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Macintosh Computers and Malware

In the never-ending debate between Mac vs. PC, one of the arguments most commonly held by Mac fans is that Apple computers don’t get viruses. Rarely does anyone ever question this notion and most people simply accept this as fact.

With the sophistication of modern hackers it would be silly to think that virtually any device available to the average consumer couldn’t be infected with a virus or malware, one way or another. However, the folks at Apple are incredibly talented at managing brand perception and reputation. It’s understandable if you’ve never questioned the statement that Macs don’t get viruses.

Can a Mac Computer Get a Virus?

The answer is yes, Macs can indeed be infected by viruses and malware. However, there are several reasons why you probably haven’t heard anything about these infections.

The first reason is the obvious one and the one we already discussed: Apple’s powerful marketing. Another reason is that a relatively small percentage of Macintosh computers have been infected. A few years ago, one percent of Macs were infected by Flashback malware, but that small percentage accounted for 600,000 computers.

Another reason you likely aren’t aware of the security threats facing Macs is that the vast majority of Mac users don’t use antivirus software. Most of the data we have regarding viruses is collected from antivirus programs, so the amount of data available for Apple computers is limited. We simply do not know how many Macs are infected or not, as many viruses are stealthy and don’t do anything to catch the attention of the person using that device.

In addition to these factors, around 98% of all malicious software is written for Windows computers and not for Macs. Successfully targeting Windows computers is easier and quicker for hackers to do. After all, for most hackers it’s all about the return on investment for their work.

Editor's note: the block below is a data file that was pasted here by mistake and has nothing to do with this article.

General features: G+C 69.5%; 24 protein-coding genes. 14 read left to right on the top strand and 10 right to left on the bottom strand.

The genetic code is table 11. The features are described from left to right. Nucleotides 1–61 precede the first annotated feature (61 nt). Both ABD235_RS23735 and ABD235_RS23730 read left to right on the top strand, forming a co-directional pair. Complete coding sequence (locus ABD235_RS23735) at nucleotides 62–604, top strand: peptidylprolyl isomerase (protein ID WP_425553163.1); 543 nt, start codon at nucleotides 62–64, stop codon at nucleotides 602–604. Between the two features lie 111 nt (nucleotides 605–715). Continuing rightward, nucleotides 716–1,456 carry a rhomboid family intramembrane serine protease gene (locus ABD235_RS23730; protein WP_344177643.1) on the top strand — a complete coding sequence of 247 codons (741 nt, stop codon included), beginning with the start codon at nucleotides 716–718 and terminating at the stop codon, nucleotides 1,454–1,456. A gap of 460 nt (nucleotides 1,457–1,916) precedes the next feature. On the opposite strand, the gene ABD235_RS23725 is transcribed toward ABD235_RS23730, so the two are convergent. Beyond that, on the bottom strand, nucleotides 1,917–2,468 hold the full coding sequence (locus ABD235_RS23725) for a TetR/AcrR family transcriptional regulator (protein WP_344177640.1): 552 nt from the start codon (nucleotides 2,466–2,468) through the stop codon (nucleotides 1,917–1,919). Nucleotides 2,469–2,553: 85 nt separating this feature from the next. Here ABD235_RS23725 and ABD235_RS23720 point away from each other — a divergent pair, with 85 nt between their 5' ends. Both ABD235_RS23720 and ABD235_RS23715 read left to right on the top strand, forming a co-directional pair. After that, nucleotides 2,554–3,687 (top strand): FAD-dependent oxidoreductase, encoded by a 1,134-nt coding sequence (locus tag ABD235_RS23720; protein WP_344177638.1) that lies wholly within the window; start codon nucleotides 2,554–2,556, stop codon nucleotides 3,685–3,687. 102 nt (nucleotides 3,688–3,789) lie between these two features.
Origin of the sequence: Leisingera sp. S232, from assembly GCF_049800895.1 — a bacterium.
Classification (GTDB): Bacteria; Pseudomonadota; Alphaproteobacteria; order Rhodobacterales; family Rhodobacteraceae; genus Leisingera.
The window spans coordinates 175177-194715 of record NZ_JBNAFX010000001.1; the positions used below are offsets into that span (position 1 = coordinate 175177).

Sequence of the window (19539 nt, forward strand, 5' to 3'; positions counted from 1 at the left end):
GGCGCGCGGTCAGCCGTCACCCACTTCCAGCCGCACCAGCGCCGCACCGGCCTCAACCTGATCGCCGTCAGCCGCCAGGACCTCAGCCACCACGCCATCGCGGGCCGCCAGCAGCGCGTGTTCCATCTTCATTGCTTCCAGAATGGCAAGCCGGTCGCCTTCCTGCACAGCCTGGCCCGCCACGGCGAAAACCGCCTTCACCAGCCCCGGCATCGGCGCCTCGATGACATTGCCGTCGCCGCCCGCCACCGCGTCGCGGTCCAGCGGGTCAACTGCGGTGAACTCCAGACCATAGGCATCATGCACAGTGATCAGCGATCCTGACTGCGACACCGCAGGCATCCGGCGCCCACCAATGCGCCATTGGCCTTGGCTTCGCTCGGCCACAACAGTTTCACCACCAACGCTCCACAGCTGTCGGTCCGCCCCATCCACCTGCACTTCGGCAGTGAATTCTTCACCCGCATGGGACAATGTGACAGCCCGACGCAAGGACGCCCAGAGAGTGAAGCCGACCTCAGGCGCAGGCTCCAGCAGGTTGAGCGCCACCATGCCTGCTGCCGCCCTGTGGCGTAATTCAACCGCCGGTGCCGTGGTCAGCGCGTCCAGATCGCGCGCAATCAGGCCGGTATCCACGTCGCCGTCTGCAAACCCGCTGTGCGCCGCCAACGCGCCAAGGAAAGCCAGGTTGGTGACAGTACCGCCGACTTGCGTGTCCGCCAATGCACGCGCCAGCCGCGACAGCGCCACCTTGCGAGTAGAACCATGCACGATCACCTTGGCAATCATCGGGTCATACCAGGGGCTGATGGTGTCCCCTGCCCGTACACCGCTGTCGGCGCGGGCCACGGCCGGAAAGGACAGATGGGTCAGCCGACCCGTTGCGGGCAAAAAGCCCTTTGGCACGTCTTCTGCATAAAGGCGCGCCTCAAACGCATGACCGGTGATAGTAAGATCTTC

Do I Need to Worry About My Mac Getting Infected?

You don’t need to panic, but it would be wise to take some precautions and to accept the fact that your Mac can get infected. No computer is immune to intrusion, despite what manufacturers may say. But realistically speaking, the average person is not going to be targeted by a sophisticated attack and just needs the basic level of protection from common threats.

The three most important things you can do to protect your Mac are:

  1. Always keep your operating system and applications updated. (This goes for all devices. Companies often highlight a new feature, but 99.9% of the time a new update is to fix a security vulnerability.)
  2. Use an antivirus software or security suite. Avast, Avira, Bitdefender, Kaspersky, and Symantec are all solid choices and scored a 100 percent detection rate.
  3. Last but not least, be mindful of your activity online. Avoid spammy websites and clicking on random offers or alerts that you see while browsing the web.

If you follow those three steps you will be safe from the majority of threats and you’ll likely never have to worry about a virus infecting your Mac.

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